Sometimes, applicants know that their techniques will work (often because they have done it before), but they haven’t clearly mapped out the process. This generally comes through as a lack of detail (see point #1). The methods section is squishy, like jelly. It looks solid, but when you poke it, it turns out to be soft. It doesn’t stand up to a rigorous review. So, you get something like:
We’ll do method one.
Then we’ll do method two.
There is no clear link between the methods.
Then there are the applicants who know exactly what they are going to do, and why, but just don’t write it down clearly enough. This can sometimes read like a very confident version of the ‘trust us’ problem. The method section skates along, gliding from point to point, assuming that the reader has all the same experience as the writer. This works well when your application falls into the hands of other experienced researchers, but it can come unstuck when your reviewer is less experienced, or from outside your field, and can’t skate along with you. They’ll be looking for the detail, and it isn’t there.
A simple example
I often see applications where people are going to undertake a survey, and then they are going to do some interviews. This seems straightforward until I start to look for the details.
- Will you draw your interviewees from your survey respondents, or are they two completely different cohorts?
- If they are linked, how will you identify them and contact them?
- If they are independent cohorts, how will you link your two data-sets? Will they be combined, or will they be analysed separately?
- If you want to combine the analysis, how will that work since the data-points are so different?
- If you are going to analyse them separately, when and how will you bring it all together?
If you aren’t going to synthesise your findings, doesn’t that mean that you are doing two different projects concurrently?
To avoid this problem, give your draft to a critical friend, preferably in another discipline, or your local research whisperer. Ask them to read it, and read it hard. Then sit down with them and answer every single question they have about the methods section. Debate with them the merits of the actual methods that you are going to use (without descending into a flaming war). Be open to their suggestions, even the ones that make you feel pedestrian or inexperienced. Explore that discomfort. By the end, you should have a really clear idea of how another reader sees your project.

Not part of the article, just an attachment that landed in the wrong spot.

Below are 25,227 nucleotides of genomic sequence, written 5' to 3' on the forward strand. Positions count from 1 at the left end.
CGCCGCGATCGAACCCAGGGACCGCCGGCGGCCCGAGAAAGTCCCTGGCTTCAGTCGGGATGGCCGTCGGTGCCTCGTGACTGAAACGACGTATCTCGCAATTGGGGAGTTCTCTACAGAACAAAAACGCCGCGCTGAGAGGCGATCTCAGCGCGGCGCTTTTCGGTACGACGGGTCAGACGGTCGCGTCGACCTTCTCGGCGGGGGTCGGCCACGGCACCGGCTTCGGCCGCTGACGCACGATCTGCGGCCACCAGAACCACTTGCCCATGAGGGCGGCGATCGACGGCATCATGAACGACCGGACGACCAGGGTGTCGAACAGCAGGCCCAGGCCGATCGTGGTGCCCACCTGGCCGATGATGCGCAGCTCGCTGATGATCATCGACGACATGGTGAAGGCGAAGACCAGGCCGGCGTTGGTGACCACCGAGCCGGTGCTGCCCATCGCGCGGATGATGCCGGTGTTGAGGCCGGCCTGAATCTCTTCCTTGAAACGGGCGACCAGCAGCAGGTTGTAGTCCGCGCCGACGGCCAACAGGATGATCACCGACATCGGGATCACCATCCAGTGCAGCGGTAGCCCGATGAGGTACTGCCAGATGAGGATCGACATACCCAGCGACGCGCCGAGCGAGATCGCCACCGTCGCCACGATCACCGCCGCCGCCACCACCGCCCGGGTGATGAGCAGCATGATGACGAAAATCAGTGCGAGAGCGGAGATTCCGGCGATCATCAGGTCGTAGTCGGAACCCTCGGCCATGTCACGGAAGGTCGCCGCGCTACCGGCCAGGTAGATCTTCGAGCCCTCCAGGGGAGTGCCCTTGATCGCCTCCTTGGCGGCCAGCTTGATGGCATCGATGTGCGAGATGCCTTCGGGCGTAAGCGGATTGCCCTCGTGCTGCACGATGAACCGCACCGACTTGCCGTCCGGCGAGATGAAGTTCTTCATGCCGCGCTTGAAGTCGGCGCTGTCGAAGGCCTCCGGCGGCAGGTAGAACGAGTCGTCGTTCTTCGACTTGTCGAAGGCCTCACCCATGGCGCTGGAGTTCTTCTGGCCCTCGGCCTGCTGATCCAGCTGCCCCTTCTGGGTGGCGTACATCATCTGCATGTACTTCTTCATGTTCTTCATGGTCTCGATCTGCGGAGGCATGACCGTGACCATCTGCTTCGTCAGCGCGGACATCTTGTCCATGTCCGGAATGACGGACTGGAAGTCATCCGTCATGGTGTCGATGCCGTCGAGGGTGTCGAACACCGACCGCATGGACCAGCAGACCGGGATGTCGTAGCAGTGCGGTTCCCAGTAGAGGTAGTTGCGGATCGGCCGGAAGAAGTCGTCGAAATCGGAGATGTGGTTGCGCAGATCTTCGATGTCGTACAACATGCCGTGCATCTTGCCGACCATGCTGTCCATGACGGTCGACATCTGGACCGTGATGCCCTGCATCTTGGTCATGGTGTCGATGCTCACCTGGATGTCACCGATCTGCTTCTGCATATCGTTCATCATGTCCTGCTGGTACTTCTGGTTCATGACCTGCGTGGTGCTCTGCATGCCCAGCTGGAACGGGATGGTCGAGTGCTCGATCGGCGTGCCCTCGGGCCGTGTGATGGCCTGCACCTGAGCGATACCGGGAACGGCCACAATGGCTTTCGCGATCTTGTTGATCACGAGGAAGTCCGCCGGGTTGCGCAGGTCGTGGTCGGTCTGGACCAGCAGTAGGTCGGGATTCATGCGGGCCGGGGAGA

Now, go back and look at your methods section again. Be ruthless. If you are just using the same methods that you always use, think about how well they are working. Are you using them because they are the best methods to use, or because you are comfortable with them?
If you are using four different methods because there are four different people in the team, have a long discussion about what you are collectively planning to do and why. This will be a difficult discussion, but it is much better to have it before you submit your application or start your project, than when you are trying to answer hostile criticisms, or when you are in the middle of the research mess.
Finally, you will be ready to go back to your application and delete the statement, ‘We have adopted a mixed methods approach.’ There are some statements that are so general that they don’t mean anything (thanks, @ThomsonPat). This is one of those statements. You don’t need it. Your methods description will be detailed and thorough and complete. It won’t need this useless label because, in the end, all methods are mixed.